Ambrose looked up from his plate. ‘Ah, Rex, my boy,’ he said, beckoning him over. ‘Your tutor tells me you worked well today. Even on your Latin!’
Rex smiled and came forward. Acantha stiffened.
‘I am not so sure about that tutor,’ she said. ‘I still think a good boarding school would suit Rex so much better. He spends too much time in the house. A boy of twelve needs to be out with others of his own age.’
Rex looked immediately to his father, who shook his head. ‘No,’ he said firmly. ‘Much as I hate to disagree with you, I think Rex should remain at home for the time being. Rex is a talented boy and he wants to follow me in my profession. I am happy to teach him all I know and for that I need him with me. The tutor can provide the rest.’
Acantha changed the subject. ‘Did I tell you, dearest, that I am having dinner with Mr Chapelizod tomorrow night? It’s about the beggars again. I’ve been asked to join the committee. There are just so many now, on every step and corner; people find them offensive. Mr Chapelizod thinks—’
‘Now, now, my dear,’ said Ambrose, a note of gravity entering his voice. ‘I hope you haven’t forgotten what I said about your friend Mr Chapelizod today.’
‘You mean that rumour?’ said Acantha coolly. ‘The one you won’t tell me.’
Ambrose inhaled deeply and drummed his fingers on the table.
‘Acantha, please do not think that I am questioning your judgement, but I have recently heard some very strange things about that man. Until I can verify whether or not they are true I must be cautious. So, for all of our sakes, Cadmus Chapelizod is not welcome in this house.’
‘I did not think you were the sort of man to listen to rumours,’ said Acantha evenly. ‘You have enjoyed his company over dinner many times, just as I have. Besides, you shall not tell me what to do. If I wish to see Mr Chapelizod I will. You cannot stop me.’
Rex’s jaw dropped at Acantha’s cool defiance and Ambrose looked quite distressed. After all, in this day and age a wife was still thought of as a husband’s property. A husband’s word was law. Rex shrank back behind his father’s chair, sensing an acute change in the atmosphere.
Ambrose whitened further. Now his right eye was twitching furiously. ‘Wife,’ he said between gritted teeth, ‘it has been suggested to me that Mr Chapelizod has undesirable habits. I cannot stress enough just how undesirable. Matters too delicate for a lady. But, believe me, they are very offensive; practices that are quite against nature. You must cease your alliance with him immediately.’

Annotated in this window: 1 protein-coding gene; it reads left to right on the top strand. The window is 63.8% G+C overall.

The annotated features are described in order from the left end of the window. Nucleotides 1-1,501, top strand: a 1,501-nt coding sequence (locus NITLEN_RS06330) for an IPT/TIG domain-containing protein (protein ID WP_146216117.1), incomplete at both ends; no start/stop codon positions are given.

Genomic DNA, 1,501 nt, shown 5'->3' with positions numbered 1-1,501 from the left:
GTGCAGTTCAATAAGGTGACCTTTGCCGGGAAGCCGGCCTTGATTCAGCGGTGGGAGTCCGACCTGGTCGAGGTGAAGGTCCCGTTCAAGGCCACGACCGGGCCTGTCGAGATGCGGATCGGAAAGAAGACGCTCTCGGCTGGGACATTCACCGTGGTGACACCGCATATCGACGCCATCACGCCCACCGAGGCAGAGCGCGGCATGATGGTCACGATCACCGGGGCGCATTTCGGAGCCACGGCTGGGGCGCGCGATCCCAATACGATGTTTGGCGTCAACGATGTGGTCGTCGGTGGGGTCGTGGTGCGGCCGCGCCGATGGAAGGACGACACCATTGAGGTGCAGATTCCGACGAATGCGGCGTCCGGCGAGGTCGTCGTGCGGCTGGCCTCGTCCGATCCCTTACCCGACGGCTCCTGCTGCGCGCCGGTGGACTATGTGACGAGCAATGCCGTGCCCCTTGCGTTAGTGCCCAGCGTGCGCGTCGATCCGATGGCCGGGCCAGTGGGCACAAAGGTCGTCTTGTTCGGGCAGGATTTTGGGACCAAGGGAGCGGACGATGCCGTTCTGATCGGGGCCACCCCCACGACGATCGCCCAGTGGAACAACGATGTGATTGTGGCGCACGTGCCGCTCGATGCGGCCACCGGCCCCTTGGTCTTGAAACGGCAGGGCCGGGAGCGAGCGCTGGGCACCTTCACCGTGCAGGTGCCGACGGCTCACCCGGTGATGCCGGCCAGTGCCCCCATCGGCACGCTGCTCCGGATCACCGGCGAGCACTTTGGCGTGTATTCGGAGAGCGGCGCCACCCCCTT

Rex tried to imagine what habits the superintendent of the loca
l lunatic asylum could have that would make him unacceptable in polite society. He resolved to ask his father in the morning.
‘You have taken against him because of his position,’ said Acantha. ‘You think because Cadmus works with lunatics that he has no place in your sophisticated circles. But I enjoy his company. Besides, we have the same . . . how shall I put it . . . tastes.’
Ambrose stared at Acantha with a puzzled look. ‘Tastes?’ he repeated. Then his brow became smooth and his eyes widened as if he had just resolved something that had been troubling him. His face blanched completely and sweat poured down his forehead. Without warning, he leaped up, knocking his chair over in the process, thumped his fists on the table and shouted, ‘No! No!’
Rex let out a little cry of alarm. What was happening to his father? His broad shoulders were heaving, his face was contorted into a nightmarish mask. Then a terrible wailing sound, at first low but rising rapidly in pitch, came from somewhere and Rex realized that it was Ambrose. He watched in horror as his father put up his arms and started to wrestle with the air as if in combat with an invisible enemy.
‘Oh Lord,’ he cried, and his voice sounded strangled. ‘What have you done to me? It’s coming for me!’
‘Father!’ cried Rex. ‘What’s wrong?’
Ambrose turned and stared down at his son. To Rex he suddenly seemed ten feet tall. His eyes were bloodshot, veins pulsated in his temple, perspiration poured down his face. His skin was blotchy and, as Rex watched, great red pustules formed on his face and throat: huge lumps swelling up and distorting his features beyond recognition. Now Ambrose looked like nothing that existed on earth. He looked like a creature from hell.